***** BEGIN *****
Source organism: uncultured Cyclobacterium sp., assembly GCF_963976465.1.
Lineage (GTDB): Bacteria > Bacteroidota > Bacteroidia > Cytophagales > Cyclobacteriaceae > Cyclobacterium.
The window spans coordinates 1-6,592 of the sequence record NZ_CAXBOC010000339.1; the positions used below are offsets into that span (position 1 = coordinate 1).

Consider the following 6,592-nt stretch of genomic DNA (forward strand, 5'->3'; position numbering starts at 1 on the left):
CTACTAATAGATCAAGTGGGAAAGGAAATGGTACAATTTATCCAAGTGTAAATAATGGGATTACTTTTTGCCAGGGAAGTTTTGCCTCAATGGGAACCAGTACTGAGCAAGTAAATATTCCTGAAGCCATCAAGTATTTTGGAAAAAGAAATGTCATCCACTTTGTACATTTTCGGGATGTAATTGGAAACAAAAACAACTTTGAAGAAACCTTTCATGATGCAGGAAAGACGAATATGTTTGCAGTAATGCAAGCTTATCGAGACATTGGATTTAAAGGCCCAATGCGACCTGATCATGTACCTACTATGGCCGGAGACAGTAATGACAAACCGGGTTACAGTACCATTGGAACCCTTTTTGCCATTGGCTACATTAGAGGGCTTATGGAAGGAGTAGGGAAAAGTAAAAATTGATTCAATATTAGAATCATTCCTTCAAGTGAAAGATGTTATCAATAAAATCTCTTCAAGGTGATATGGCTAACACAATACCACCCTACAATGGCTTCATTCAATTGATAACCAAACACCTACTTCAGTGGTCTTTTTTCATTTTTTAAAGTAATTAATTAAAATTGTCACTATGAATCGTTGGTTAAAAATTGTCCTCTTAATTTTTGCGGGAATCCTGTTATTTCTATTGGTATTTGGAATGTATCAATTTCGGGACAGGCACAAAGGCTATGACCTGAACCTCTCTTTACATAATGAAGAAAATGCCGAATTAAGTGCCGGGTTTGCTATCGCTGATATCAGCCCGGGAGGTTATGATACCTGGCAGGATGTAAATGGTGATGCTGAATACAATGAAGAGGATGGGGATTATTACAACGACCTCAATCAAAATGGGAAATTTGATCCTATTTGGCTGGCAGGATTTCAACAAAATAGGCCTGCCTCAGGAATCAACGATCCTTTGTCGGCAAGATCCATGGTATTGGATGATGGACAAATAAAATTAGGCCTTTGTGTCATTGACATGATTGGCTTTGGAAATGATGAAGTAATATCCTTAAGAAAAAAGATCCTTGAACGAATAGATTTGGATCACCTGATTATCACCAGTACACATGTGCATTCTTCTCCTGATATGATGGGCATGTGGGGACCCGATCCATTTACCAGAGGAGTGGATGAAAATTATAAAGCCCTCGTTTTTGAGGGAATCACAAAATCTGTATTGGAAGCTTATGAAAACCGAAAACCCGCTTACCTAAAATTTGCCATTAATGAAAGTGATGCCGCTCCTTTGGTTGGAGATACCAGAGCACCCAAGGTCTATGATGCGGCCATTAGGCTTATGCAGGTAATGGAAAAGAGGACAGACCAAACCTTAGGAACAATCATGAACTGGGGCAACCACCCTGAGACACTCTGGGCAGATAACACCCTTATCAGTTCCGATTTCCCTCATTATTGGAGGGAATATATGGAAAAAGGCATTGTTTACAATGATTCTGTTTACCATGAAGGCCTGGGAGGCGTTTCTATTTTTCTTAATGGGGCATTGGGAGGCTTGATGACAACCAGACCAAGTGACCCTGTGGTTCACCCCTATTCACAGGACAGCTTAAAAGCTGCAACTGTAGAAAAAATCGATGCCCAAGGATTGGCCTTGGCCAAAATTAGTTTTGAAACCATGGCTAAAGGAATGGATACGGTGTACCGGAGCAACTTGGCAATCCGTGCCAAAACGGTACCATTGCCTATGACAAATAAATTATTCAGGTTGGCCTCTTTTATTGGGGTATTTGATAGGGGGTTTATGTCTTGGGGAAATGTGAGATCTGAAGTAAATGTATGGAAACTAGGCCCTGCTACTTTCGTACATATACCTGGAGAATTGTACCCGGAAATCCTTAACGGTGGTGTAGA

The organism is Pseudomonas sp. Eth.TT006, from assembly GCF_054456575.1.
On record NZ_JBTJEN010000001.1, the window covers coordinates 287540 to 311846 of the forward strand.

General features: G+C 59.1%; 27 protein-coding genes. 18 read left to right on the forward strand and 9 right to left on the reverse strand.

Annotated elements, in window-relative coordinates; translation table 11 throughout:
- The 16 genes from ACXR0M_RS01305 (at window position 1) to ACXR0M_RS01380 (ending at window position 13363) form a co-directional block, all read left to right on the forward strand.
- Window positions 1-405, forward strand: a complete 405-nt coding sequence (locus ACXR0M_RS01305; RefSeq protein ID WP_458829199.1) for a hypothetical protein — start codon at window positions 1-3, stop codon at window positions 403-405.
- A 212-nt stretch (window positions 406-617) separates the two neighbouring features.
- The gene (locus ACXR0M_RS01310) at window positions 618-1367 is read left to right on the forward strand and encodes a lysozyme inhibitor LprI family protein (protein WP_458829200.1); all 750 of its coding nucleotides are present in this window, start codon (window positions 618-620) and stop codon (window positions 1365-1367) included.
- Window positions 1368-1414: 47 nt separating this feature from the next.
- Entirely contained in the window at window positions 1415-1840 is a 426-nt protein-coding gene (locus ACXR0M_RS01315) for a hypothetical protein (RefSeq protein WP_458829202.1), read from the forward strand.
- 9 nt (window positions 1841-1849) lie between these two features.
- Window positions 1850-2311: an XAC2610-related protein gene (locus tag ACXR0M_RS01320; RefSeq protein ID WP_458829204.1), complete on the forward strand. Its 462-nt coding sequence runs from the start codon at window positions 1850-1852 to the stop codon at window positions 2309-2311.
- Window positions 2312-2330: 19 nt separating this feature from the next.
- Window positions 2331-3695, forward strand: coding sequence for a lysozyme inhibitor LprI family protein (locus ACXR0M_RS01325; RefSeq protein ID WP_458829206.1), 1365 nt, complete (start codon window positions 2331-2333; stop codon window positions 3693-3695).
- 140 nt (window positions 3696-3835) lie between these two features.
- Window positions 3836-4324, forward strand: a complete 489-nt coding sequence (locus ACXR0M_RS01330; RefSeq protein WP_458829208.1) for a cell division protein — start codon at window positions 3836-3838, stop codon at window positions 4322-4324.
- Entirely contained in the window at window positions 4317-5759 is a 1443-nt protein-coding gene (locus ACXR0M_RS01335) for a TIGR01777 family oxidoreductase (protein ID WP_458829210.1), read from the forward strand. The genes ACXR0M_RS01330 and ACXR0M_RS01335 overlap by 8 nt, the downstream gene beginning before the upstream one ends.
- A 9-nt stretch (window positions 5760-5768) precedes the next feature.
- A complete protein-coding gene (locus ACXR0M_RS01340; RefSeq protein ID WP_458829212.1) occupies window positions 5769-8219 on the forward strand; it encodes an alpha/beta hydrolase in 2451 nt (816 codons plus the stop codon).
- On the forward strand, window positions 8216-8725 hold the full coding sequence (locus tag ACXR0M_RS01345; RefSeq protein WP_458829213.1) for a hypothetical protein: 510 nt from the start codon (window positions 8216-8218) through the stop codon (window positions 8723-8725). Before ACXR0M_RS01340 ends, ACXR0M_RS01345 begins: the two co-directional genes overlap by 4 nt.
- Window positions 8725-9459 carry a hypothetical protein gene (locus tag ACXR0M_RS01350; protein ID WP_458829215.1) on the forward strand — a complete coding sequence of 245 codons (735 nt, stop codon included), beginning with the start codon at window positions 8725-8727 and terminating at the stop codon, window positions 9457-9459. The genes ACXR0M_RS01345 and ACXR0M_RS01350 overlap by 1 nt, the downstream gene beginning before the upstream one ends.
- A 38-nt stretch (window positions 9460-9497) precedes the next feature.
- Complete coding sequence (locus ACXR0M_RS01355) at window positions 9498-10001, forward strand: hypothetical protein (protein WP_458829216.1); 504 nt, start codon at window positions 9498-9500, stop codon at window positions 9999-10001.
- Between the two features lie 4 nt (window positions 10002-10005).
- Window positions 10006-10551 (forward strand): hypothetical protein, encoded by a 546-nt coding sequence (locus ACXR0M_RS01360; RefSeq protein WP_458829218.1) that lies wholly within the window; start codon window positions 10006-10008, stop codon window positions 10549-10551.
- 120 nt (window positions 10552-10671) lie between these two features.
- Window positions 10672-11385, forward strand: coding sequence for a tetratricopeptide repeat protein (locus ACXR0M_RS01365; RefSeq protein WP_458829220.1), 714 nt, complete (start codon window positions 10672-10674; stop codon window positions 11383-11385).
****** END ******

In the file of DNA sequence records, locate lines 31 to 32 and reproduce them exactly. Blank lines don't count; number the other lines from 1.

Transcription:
- 120 nt (window positions 10552-10671) lie between these two features.
- Window positions 10672-11385, forward strand: coding sequence for a tetratricopeptide repeat protein (locus ACXR0M_RS01365; RefSeq protein WP_458829220.1), 714 nt, complete (start codon window positions 10672-10674; stop codon window positions 11383-11385).